My daughter came home from school with a slick science fair booklet last Friday along with a homework assignment to begin initial explorations into the topic she had chosen in class: “Do different colors of light change how plants grow?” She is excited. This is her first year doing a science fair project. I’ve never done one either, and I’m impressed at how much parents are encouraged to assist with carrying it out. At back to school night, the teacher passed out a science fair booklet written for parents, and discussed at length the importance of supporting this project at home. Well, we thought, with advanced degrees in biology that shouldn’t be too hard.
Friday night, after my daughter went to bed, my husband (also a biologist) and I had a science fair project pow-wow. It started with us thinking about what kinds of seeds would be best to use for this kind of experiment. I wanted to make sure that we could order seeds online with enough time to do the experiment, since the last time we were at the garden shop they had a slim selection (being winter and all…). And our conversation grew from there. Soon, our simple Google search for seeds turned into full-fledged research. How many seeds she would need required us to look into sample size and numbers of treatments. This easily flowed into a discussion of experimental design. Before we knew it we had dug up all sorts of scientific papers describing plant experiments. We discovered that while growth in many seed types is not affected by wavelength, far-red light does inhibit germination in lettuce seeds. A discussion of how we could separate far-red wavelengths from red light ensued. We started talking about pilot experiments, measurements, statistics, controls.The project pulled us in, the complexities exciting to think about collaboratively. But WAY beyond fourth grade level.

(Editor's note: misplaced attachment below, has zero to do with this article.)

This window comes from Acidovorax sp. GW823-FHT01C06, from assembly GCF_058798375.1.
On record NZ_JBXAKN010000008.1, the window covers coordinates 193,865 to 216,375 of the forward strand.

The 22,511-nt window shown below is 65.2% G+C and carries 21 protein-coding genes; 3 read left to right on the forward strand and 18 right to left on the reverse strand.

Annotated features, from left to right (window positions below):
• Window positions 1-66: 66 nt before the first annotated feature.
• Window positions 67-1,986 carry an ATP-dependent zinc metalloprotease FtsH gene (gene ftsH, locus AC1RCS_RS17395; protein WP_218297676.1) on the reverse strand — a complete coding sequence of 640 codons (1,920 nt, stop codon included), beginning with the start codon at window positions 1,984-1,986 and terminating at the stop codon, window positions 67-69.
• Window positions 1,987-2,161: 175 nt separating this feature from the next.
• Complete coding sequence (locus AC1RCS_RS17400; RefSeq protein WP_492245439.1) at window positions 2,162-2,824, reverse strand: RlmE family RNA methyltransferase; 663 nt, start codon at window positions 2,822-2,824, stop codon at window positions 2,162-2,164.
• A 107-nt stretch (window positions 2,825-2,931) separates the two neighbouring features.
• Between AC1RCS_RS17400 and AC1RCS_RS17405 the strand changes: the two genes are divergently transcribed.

It is clear that my daughter’s science project will not be a superficial experiment. With two academically trained biologists for parents (who have spent much of our lives working on our own experiments as well as leading college students in designing, carrying out and analyzing science experiments) and solicitation for parental help coming strongly from her teacher, my daughter won’t be shining lights on seeds willy-nilly. We will make sure that the process is done right. At the same time, it’s going to be a learning experience for all of us – my husband and I will be learning how to simplify and restrain ourselves from the rigorous completeness we would otherwise throw into this kind of project, and figuring out what expectations are appropriate, while still retaining the integrity of the scientific process. We need make sure we can express our enthusiasm without overwhelming our developing scientist, so that even if she doesn’t decide to pursue a career in science, she will have a healthy respect for, enjoyment of, and understanding of the process.
A different facet of the complex challenge of balancing academia and family.
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